18 September 2017
Taken in Polamatic and edited in Snapseed, Pixlr, Stackables, and PhotoStudioHD.
Click onto image to enlarge. Let me know your response to this photomontage. Prints are available upon request.
In less than a week autumn will be official. Throughout the summer one floral star and a diminutive bird have been preparing for their most serious duty. Both have been ablaze for much of the season. But in August and September the flower and the bird perform their high wire acts: acts that are aimed at a late breeding season, nest-building and feeding.
Nature provides a sweet tale of this duo: the medicinal coneflower (Echinacea) and the sunny-yellow and night-black diminutive American goldfinch. Once the babies are born, seed heads become the center of the goldfinch’s daily existence. While tiny in size its visual impressions captivate, especially the male’s showy plumage. Paramount to mating is its brightly seductive coloration that woos the female, and humans cannot help gazing at the brush strokes of color.
Nature creates symbiotic relationships and certainly these two perform a duet that brings visual grace to the landscape. While the spritely aviators wait to nest until June or July when fibrous seeds are aplenty, the coneflower is readying itself with stately flowers most of summer’s days.
In my gardens I give ample space to a variety of native coneflowers (commonly called purple coneflower): ranging from white to pink to red, short and tall. Other thistle plants (e.g., milkweed and nyjer) also lure goldfinches. I’ve never seen any other bird imbibe upon the Echinacea’s nine species. It seems the sun-gold birds have priority.
In the Lens section is one variety of native coneflower with its startling and unique flower head, eloquent petals, and intensely lime-colored stem. It does everything to call attention to its presence and is rewarded for its efforts. These perennial daisy lookalikes charm with their long-lasting blooms, and even intrigue in their dried state with spiky needle-like seeds. They are true summer and autumn jewels, and in their dried stage stay on the landscape throughout the winter to serve as more food for the year-round goldfinches. Truly, this duo is a sampling of synergy and symbiosis in nature.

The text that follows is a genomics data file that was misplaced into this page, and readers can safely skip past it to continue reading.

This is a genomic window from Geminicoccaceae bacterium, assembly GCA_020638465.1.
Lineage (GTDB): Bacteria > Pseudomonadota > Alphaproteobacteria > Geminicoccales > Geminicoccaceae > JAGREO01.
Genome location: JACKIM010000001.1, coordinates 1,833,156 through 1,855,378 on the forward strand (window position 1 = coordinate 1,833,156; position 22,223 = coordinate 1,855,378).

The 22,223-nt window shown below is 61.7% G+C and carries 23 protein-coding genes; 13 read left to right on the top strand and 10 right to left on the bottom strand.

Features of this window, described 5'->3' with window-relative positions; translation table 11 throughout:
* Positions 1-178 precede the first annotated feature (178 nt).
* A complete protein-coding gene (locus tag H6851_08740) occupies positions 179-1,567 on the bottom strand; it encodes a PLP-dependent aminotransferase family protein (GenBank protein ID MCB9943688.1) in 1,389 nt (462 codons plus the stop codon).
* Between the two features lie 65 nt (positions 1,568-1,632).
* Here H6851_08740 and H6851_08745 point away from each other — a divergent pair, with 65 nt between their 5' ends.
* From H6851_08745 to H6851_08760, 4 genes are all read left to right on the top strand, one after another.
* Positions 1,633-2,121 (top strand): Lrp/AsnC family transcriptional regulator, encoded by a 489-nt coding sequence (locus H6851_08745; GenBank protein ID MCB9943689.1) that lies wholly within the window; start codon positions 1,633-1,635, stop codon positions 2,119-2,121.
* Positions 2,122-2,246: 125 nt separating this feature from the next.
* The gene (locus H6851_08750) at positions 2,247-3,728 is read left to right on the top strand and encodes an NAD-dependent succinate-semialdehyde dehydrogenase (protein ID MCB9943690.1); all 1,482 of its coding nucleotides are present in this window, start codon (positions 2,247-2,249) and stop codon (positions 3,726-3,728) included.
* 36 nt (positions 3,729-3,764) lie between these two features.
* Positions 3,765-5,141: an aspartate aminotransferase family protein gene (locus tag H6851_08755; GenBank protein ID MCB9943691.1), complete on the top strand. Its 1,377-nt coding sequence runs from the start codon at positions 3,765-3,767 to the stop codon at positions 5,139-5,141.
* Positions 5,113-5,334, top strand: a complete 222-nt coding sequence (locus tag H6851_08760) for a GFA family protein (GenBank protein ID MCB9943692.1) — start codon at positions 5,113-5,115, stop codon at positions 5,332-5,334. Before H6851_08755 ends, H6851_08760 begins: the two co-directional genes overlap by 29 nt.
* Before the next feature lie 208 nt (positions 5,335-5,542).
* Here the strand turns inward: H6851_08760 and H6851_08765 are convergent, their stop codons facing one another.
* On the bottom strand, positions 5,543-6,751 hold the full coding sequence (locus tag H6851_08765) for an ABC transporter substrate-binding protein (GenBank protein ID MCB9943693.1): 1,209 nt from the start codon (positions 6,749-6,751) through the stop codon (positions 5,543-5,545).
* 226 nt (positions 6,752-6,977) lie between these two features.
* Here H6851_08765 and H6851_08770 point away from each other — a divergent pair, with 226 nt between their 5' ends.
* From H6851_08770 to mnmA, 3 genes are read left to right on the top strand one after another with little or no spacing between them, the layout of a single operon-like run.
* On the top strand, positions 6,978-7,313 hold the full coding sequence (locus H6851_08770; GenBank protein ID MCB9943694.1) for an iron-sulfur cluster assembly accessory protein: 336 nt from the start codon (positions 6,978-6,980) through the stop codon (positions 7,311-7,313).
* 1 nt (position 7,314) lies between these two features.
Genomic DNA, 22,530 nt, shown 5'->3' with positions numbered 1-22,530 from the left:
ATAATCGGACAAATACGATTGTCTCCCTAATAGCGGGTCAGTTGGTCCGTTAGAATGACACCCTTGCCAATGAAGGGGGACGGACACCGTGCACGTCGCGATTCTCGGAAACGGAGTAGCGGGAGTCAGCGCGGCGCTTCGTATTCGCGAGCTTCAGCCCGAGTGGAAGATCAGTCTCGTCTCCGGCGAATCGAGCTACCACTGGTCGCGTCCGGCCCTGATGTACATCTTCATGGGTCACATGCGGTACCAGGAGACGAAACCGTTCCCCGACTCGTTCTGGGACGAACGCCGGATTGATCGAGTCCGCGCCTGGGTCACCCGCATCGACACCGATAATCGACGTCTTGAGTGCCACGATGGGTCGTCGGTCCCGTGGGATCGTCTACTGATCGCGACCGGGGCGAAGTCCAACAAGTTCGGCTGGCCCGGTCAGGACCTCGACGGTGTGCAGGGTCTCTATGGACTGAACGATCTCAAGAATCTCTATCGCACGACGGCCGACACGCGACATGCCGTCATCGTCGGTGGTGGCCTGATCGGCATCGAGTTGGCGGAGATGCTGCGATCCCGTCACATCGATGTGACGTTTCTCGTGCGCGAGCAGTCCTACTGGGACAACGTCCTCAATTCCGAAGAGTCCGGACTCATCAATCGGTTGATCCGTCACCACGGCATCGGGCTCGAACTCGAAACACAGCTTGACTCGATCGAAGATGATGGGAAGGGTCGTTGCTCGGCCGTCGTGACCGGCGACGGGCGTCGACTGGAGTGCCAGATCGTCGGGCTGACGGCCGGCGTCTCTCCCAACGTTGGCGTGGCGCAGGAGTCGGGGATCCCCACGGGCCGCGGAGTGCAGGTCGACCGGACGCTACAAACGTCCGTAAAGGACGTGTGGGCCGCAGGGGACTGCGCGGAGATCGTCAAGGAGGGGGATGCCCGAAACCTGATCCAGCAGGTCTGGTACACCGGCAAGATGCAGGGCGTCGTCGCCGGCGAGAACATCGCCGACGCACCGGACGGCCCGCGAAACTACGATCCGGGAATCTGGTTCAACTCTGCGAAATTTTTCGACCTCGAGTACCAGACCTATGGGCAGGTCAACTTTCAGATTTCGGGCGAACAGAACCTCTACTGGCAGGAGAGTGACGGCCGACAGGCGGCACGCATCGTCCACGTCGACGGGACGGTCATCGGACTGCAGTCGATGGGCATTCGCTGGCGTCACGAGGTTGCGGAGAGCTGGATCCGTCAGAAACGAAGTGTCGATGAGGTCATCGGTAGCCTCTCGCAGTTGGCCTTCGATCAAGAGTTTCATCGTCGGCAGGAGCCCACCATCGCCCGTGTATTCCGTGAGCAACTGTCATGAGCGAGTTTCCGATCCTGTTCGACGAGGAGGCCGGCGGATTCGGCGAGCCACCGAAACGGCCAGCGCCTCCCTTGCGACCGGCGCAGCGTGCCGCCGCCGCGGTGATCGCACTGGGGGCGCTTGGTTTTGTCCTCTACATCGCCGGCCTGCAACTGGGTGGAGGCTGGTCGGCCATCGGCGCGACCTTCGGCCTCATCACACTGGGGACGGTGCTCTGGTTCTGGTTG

The environmental anxiety artist, Justin Brice Guariglia, has garnered my respect. It’s not just that he has donned himself with that bold description. More importantly, his work pays tribute and honors nature. Guariglia’s art tells the story of human intervention as it relates to the health and well-being of Mother Earth. Still, his moniker gives meaning to how many feel who create, and so strongly want to have more meaning through image making.
Mr. Guariglia’s art is multi-tiered. His large mixed media images create his vision of the physical world and climate change. Through art history, journalism, politics and science, he uses his art to tell the ecological story of the Earth in present day time. His mission became clearer after he joined a NASA project in 2015 that recorded aerial views of Greenland.
His new exhibition titled “Earth Works: Mapping the Anthropocene” is being held at the Norton Museum of Art in West Palm Beach, Florida, USA, (through 07 January 2018), and shows his large works that evoke topography through various techniques. He says his images are “somewhere between a photograph and a painting.”
View his website to see his work that is very much about art as a vehicle for climate education. His abstract images also are a vehicle to tell the story of nature’s fragility.